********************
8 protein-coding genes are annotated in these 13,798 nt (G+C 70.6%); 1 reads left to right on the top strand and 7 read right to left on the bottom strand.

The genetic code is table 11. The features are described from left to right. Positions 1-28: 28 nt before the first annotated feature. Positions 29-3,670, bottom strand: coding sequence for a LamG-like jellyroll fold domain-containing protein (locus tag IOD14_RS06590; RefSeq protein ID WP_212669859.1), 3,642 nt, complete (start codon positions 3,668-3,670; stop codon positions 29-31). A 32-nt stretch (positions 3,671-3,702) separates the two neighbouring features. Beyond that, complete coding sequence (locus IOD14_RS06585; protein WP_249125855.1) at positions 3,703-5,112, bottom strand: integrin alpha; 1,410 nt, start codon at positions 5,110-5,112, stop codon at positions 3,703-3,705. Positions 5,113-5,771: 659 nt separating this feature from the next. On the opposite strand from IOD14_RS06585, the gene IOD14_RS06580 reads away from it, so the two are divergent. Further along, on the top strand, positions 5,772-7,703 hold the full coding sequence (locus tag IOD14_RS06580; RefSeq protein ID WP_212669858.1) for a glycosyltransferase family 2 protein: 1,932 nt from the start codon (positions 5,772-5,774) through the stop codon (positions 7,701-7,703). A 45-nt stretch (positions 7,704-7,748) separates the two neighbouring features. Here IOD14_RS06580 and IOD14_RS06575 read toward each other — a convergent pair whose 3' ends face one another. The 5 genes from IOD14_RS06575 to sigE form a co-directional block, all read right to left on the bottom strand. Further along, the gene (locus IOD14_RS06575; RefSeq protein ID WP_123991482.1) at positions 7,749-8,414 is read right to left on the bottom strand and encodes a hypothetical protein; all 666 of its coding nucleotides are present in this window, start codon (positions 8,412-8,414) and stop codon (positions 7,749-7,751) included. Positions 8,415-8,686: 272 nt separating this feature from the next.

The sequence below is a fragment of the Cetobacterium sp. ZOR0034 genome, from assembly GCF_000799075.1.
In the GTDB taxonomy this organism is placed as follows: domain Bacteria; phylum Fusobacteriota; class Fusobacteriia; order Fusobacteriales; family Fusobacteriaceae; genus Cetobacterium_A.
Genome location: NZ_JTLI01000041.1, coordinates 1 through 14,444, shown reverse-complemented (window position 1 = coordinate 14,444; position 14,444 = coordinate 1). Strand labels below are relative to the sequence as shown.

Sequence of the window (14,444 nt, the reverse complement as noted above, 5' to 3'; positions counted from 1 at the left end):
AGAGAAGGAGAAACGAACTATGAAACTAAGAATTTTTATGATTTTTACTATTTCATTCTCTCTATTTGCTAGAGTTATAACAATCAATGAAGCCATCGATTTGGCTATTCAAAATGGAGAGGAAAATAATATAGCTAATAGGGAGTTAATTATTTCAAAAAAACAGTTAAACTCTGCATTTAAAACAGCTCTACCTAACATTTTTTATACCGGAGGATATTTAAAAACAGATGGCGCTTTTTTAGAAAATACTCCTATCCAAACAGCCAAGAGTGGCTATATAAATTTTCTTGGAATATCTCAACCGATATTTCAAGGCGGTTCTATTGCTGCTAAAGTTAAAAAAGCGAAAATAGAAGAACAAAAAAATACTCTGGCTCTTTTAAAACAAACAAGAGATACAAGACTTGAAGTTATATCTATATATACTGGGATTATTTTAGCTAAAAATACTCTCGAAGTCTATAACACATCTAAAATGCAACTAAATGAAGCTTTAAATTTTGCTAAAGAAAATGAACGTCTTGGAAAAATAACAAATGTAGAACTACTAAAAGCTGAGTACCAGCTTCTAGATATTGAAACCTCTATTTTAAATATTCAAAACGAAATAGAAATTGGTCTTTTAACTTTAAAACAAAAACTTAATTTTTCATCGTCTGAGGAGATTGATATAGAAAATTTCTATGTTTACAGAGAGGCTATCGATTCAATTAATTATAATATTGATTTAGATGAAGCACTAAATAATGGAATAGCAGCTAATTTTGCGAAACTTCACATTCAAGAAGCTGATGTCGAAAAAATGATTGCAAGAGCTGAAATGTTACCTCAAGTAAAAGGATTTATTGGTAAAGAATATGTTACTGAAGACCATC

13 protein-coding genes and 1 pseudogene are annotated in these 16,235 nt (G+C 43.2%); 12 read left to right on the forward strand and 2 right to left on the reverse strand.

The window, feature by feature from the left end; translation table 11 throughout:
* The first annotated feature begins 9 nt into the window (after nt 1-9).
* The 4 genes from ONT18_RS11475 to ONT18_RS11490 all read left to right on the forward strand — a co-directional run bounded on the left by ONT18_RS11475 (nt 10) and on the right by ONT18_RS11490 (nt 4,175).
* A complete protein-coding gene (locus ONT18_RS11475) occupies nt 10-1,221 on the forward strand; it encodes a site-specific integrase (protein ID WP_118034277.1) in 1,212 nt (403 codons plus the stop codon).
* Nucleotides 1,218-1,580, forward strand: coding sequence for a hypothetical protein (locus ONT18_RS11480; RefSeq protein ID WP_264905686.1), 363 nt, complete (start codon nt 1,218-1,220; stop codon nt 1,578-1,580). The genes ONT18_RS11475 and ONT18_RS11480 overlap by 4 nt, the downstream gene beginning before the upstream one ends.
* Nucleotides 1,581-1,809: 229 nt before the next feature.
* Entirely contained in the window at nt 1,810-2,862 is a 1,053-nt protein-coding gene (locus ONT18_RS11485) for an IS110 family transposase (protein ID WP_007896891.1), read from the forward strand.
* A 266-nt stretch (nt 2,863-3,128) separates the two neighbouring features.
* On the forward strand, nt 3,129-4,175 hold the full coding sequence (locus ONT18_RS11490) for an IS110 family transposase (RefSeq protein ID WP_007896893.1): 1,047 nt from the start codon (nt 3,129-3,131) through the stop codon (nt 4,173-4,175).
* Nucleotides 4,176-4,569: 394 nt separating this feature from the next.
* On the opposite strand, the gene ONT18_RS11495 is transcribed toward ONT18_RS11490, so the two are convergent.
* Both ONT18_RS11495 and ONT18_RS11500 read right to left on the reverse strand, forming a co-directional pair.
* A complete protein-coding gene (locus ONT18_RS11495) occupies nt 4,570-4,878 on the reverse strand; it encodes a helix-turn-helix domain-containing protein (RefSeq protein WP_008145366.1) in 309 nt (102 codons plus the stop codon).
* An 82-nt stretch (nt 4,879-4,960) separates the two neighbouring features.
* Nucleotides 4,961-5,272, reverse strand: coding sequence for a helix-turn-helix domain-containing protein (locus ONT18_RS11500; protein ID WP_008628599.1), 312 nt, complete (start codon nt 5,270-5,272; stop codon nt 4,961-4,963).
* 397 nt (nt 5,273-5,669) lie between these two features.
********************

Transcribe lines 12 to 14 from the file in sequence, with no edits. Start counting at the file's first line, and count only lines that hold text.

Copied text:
* A complete protein-coding gene (locus ONT18_RS11475) occupies nt 10-1,221 on the forward strand; it encodes a site-specific integrase (protein ID WP_118034277.1) in 1,212 nt (403 codons plus the stop codon).
* Nucleotides 1,218-1,580, forward strand: coding sequence for a hypothetical protein (locus ONT18_RS11480; RefSeq protein ID WP_264905686.1), 363 nt, complete (start codon nt 1,218-1,220; stop codon nt 1,578-1,580). The genes ONT18_RS11475 and ONT18_RS11480 overlap by 4 nt, the downstream gene beginning before the upstream one ends.
* Nucleotides 1,581-1,809: 229 nt before the next feature.